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As it seems, placement new creates a new object on a preallocated memory, so does it mean that it would take less time? Looks like it's faster then allocating using the old ordinary new. Then, if this is so convenient and faster, why not use placement new all the time?

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This might help: parashift.com/c++-faq-lite/dtors.html#faq-11.10 –  Scott Hunter Feb 7 '12 at 21:26
    
Placement new isn't just for controlling the location of objects, it can also be used for a ton of low-level debugging (the debug CRT uses it to track allocations and detect and trace leaks). –  ssube Feb 7 '12 at 21:29
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@ron - What if you don't have any preallocated memory? –  Bo Persson Feb 7 '12 at 22:01

6 Answers 6

up vote 4 down vote accepted

the normal (nonplacement) new is basically equivalent to doing

T* ptr = static_cast<T*>(malloc(sizeof(T)));
new(ptr) T;

Of course the reality looks a bit different due to errorchecking and such, but the result is more or less the same (through not identical, you can't delete a pointer allocated that way, instead you need to call the destructor explicitely (ptr->~T()) and then release the memory using free).

So placement new should indeed be faster then non placement new, since it doesn't need to allocate the memory. However the problem is that the memory needs to be allocated somewhere. So you have essentially replaced one call to new with a call to placement new and some code for the allocation somewhere (if not why would you use new in the first place?). It should be obvious that this is less convinient and more bug prone.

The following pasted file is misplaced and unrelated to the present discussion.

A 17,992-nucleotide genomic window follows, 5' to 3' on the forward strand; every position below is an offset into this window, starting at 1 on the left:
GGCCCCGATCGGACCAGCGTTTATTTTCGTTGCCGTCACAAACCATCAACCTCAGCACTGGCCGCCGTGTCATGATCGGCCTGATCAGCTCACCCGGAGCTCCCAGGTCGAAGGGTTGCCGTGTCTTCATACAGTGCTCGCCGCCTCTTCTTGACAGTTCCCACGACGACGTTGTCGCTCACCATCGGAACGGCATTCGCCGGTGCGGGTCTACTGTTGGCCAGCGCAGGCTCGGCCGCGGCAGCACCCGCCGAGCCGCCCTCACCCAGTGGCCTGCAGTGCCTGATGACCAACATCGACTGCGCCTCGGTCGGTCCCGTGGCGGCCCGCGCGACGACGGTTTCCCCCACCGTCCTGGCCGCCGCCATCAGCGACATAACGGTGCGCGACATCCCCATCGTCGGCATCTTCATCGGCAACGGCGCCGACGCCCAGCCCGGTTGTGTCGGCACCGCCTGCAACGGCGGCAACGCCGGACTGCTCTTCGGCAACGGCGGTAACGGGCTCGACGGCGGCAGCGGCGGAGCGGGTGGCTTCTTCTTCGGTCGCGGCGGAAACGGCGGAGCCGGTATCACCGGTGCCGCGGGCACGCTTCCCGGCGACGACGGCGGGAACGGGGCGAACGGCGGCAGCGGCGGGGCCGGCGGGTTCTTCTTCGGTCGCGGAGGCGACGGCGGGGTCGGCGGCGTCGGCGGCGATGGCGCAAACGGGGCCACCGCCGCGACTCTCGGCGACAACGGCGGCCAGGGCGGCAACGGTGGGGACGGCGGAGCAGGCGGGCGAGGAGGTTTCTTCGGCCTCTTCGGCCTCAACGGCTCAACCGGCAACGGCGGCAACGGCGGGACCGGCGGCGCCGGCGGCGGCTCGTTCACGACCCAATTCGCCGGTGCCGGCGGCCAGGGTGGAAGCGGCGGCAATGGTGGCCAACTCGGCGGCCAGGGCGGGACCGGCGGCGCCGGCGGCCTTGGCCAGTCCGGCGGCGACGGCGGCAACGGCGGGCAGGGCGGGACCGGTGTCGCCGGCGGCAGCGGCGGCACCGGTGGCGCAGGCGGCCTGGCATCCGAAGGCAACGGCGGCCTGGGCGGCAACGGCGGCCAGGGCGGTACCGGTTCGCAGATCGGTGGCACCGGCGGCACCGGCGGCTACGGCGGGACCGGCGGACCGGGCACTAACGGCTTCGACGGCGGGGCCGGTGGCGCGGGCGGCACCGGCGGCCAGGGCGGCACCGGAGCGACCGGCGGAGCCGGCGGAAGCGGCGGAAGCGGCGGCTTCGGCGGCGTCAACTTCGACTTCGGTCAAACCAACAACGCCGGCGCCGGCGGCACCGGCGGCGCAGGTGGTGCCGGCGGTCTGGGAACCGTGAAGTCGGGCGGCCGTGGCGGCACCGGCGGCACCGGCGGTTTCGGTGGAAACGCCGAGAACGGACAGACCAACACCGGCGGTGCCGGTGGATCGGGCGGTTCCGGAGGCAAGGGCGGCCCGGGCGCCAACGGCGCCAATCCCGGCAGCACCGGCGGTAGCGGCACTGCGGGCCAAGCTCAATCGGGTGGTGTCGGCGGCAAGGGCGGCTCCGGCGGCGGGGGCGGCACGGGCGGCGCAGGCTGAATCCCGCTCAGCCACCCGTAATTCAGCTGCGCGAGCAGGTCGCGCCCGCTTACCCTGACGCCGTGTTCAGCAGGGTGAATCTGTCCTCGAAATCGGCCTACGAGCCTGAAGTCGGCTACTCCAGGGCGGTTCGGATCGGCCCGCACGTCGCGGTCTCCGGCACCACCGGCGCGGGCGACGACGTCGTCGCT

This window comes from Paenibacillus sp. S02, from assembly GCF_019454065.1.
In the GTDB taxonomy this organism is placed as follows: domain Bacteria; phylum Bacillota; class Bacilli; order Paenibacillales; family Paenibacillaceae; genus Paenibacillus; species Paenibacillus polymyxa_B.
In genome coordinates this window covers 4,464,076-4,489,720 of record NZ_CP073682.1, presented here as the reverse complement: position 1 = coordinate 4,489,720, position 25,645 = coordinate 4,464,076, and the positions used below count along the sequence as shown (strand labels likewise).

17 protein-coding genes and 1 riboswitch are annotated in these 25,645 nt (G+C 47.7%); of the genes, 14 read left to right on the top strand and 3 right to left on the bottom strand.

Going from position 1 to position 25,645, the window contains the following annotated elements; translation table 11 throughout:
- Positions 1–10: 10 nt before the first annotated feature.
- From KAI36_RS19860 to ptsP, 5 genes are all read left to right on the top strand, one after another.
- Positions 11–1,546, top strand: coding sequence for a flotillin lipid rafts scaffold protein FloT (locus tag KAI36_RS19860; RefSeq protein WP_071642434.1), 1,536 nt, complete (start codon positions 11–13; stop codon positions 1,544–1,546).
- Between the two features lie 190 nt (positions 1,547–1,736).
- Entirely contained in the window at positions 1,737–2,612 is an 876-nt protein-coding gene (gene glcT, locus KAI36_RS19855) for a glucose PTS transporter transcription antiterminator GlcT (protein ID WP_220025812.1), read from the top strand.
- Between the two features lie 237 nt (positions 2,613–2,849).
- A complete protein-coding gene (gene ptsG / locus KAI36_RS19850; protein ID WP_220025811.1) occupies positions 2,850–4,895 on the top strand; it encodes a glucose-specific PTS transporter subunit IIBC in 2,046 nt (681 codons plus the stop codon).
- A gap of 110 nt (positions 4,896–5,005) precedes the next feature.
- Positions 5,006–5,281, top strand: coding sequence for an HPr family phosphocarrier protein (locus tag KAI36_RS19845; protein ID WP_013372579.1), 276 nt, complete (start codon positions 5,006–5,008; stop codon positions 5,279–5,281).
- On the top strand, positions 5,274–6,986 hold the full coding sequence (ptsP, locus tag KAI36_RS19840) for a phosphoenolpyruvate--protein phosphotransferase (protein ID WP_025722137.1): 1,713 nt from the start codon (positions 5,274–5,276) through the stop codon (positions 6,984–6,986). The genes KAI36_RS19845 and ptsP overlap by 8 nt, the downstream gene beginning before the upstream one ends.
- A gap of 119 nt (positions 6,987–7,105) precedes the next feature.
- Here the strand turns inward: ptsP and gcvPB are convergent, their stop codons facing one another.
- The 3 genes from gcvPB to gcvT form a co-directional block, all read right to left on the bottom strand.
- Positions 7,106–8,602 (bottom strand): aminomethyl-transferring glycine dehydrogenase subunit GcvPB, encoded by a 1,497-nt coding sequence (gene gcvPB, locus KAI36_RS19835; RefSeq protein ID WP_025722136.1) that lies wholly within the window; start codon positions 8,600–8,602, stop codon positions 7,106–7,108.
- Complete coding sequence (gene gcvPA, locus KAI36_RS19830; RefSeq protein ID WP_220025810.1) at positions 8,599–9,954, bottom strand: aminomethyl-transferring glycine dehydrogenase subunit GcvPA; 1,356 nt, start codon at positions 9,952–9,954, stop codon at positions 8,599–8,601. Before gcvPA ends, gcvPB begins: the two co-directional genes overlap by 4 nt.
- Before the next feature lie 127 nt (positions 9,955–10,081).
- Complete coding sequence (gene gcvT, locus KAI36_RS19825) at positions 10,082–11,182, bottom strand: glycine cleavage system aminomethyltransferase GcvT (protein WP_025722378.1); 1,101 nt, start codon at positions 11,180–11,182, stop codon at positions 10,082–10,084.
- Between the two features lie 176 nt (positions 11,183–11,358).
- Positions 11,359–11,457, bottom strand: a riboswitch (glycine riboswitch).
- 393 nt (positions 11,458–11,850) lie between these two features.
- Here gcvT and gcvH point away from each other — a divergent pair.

Now of course you can write a faster allocation method, but for that you typically need to do some sort of tradeoff. It's not going to be easy to write a allocator which is faster without either using more memory (extra data for faster identification of free blocks) or making it very specific (writing fast allocation of a single objectsize is much easier then a general one). In the end it is typically not worth the effort (for scenarious where it is worth the effort it has likely already been done, so you could use an existing allocator (which likely uses placement new internally)).

There are of course uses for placement new (sometimes you do have the memory preallocated), but that is simply not the common case

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@awoodland: Your point being what exactly? –  Grizzly Feb 8 '12 at 0:13
    
my point being that you can almost exactly reinvent new by using placement new + malloc –  Flexo Feb 8 '12 at 0:15
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@awoodland: I thought I already more or less said that in my answer, so that link without any comment seems a bit redundant, but whatever. –  Grizzly Feb 8 '12 at 0:19
    
It was intended as agreement to go with my vote, but also show how allocation failure and constructor arguments might be handled. –  Flexo Feb 8 '12 at 0:21

It is simply unnecessary for most programs as their usage patterns don't make it necessary. It makes no difference for programs that don't use the heap as much and it is hard to get right (better than your operating system, that is). Also can you only gain so much by optimizing your allocation. For the most part any algorithmic optimization is going to result in a much larger over-all speed-up. A lot of the guarantees that a customized allocator can offer (guaranteed time limits for allocation through pre-allocated memory, low memory fragmentation) are often not needed.